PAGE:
This Book Is Full of Spiders (John Dies at the End #2)


Flat on the floor again. I didn’t even feel the impact on the shoulder I landed on.

“HELP! SOMEBODY!” I squealed. I wished I knew the names of my neighbors. “HEEELLLLPP!”

The last cry ended in a croak.

The cell phone screamed again.

Mustering every last calorie of energy from my right arm, I reached out for a phone that seemed to be ten miles away. I got my dead fingers on top of it, then dragged it across the carpet toward my face. It was as heavy as a bag of concrete. Manipulating the hand was like trying to fish a stuffed animal out of one of those claw games at the carnival. I saw that the incoming message was from John.

“JOHN!” I screamed at the phone, stupidly. I slapped at the buttons with my clumsy carnival claw hand. I fought to lift my head from the floor.

The screen changed. An image appeared.


My arm went dead. My head bounced off the floor. Spinal cord totally unplugged now. I was staring across an expanse of carpet, seeing tumbleweeds of dog hair that had gathered under the TV cabinet across the room. Couldn’t look away—didn’t even have that much muscle control. Couldn’t close my eyes.

I could hear, though, and I detected the ever-so-faint rustling of carpet, many little feet stepping through the fibers. Hard, black, jointed legs shuffled into view. The spider completely filled my field of vision, no more than six inches from my eyes. Legs everywhere. A half dozen of them were coated in nacho cheese sauce.

The creature’s mouth was as big as mine, surrounded by needle-thin mandibles. Two lips parted and I saw with revulsion that it had a pink tongue, exactly like a human’s. It inched toward my face.

The spider was my world, its many glistening black legs extending past both ends of the horizon. I could count the taste buds on its lolling pink tongue, could see the wet ridges of the roof of its mouth. Its carapace glistened with some kind of slime. Two of its legs were touching my mouth. It tickled.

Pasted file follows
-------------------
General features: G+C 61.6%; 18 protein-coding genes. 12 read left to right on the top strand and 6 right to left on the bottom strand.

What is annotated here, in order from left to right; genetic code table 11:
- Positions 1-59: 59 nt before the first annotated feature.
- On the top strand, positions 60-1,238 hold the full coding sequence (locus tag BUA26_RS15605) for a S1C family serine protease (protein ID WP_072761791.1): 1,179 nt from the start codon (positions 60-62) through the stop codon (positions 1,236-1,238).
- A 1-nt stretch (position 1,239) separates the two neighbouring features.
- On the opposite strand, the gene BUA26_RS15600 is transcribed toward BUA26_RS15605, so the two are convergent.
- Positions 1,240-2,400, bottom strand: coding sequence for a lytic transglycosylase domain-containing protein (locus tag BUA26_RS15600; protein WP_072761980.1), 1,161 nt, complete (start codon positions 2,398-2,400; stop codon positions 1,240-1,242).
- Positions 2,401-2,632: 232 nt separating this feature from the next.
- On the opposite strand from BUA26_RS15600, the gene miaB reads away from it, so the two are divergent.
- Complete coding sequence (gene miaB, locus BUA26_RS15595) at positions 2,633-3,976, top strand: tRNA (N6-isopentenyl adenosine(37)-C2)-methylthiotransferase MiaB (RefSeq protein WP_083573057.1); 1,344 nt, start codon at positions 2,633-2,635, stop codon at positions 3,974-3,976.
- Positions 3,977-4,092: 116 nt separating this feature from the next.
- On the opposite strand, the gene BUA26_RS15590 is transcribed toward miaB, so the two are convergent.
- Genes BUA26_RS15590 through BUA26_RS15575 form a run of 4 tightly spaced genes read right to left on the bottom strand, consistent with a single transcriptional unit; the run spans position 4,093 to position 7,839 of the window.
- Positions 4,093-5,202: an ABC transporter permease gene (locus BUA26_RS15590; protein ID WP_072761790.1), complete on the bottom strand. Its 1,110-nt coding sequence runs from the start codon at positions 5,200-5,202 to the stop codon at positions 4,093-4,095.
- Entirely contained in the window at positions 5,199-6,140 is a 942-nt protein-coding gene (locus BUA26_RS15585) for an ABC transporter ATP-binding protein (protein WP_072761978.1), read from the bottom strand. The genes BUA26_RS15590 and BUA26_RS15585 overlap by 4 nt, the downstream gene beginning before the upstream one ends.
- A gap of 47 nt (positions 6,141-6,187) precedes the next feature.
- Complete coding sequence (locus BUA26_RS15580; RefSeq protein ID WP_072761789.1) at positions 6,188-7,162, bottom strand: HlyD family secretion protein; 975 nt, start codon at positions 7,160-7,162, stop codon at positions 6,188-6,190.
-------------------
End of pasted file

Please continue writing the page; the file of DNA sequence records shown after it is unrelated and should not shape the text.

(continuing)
A huge, furry nose descended into my field of vision, like the fuzzy snout of God Himself. Molly had finally grown curious enough about the situation to wander in from the kitchen.

Her nose twitched as she detected the smell of nacho cheese. She licked the spider, discovered that her most ambitious doggy dream had finally come true: naturally cheese–coated prey. With a snap of her jaws and a quick twist of her head, she ripped off four of the monster’s legs and buckled down to the hard work of chewing them.

The spider shrieked with a piercing noise that made my bones vibrate. It sped from view so fast I had no idea what direction it went.

29 Hours Prior to Outbreak


Was this permanent? I pictured the venom turning my spinal column into mush. Molly glanced at me, quietly judging me for my laziness. She worked over her severed spider legs, realizing there wasn’t much meat inside the crunchy outer shell. She settled in and pinned the legs under her front paws, then started carefully licking the cheese off of them.

I lay there for an interminable amount of time that in reality was about one hour. I eventually felt a tingling across my torso as I sleepily imagined I had landed on an anthill. It was, however, the feeling returning to my body. Twenty minutes or so later I found I could twitch my fingers, a half hour after that I was sitting upright on the sofa, cradling my throbbing head in my hands. I devoted all of my mental energy to blocking out any thoughts of what the spider had intended to do to my immobilized body.